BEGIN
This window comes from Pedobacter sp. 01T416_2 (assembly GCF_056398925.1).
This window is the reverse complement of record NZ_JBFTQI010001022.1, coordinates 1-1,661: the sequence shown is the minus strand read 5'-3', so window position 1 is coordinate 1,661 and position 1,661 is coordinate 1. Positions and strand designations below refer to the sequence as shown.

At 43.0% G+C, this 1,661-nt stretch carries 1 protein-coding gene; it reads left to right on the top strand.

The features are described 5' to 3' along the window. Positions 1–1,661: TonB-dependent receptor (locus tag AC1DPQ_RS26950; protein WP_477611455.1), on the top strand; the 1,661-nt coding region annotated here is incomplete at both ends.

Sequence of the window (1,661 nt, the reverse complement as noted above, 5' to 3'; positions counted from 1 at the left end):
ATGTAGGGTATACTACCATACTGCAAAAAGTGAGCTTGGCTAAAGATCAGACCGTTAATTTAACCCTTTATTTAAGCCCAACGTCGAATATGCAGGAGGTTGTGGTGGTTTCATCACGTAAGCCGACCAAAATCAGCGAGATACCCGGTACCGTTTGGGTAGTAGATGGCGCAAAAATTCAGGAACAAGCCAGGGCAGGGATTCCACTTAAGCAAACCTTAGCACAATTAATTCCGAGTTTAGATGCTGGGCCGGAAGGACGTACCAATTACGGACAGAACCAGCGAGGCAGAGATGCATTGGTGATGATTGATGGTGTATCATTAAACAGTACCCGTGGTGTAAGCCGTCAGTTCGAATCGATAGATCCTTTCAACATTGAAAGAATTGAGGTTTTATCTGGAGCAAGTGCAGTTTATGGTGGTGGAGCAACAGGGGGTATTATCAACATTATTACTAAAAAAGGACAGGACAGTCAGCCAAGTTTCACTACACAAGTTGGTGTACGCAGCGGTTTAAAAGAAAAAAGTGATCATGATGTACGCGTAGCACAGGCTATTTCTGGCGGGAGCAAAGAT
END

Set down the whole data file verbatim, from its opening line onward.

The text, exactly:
This window comes from Pedobacter sp. 01T416_2 (assembly GCF_056398925.1).
This window is the reverse complement of record NZ_JBFTQI010001022.1, coordinates 1-1,661: the sequence shown is the minus strand read 5'-3', so window position 1 is coordinate 1,661 and position 1,661 is coordinate 1. Positions and strand designations below refer to the sequence as shown.

At 43.0% G+C, this 1,661-nt stretch carries 1 protein-coding gene; it reads left to right on the top strand.

The features are described 5' to 3' along the window. Positions 1–1,661: TonB-dependent receptor (locus tag AC1DPQ_RS26950; protein WP_477611455.1), on the top strand; the 1,661-nt coding region annotated here is incomplete at both ends.

Sequence of the window (1,661 nt, the reverse complement as noted above, 5' to 3'; positions counted from 1 at the left end):
ATGTAGGGTATACTACCATACTGCAAAAAGTGAGCTTGGCTAAAGATCAGACCGTTAATTTAACCCTTTATTTAAGCCCAACGTCGAATATGCAGGAGGTTGTGGTGGTTTCATCACGTAAGCCGACCAAAATCAGCGAGATACCCGGTACCGTTTGGGTAGTAGATGGCGCAAAAATTCAGGAACAAGCCAGGGCAGGGATTCCACTTAAGCAAACCTTAGCACAATTAATTCCGAGTTTAGATGCTGGGCCGGAAGGACGTACCAATTACGGACAGAACCAGCGAGGCAGAGATGCATTGGTGATGATTGATGGTGTATCATTAAACAGTACCCGTGGTGTAAGCCGTCAGTTCGAATCGATAGATCCTTTCAACATTGAAAGAATTGAGGTTTTATCTGGAGCAAGTGCAGTTTATGGTGGTGGAGCAACAGGGGGTATTATCAACATTATTACTAAAAAAGGACAGGACAGTCAGCCAAGTTTCACTACACAAGTTGGTGTACGCAGCGGTTTAAAAGAAAAAAGTGATCATGATGTACGCGTAGCACAGGCTATTTCTGGCGGGAGCAAAGAT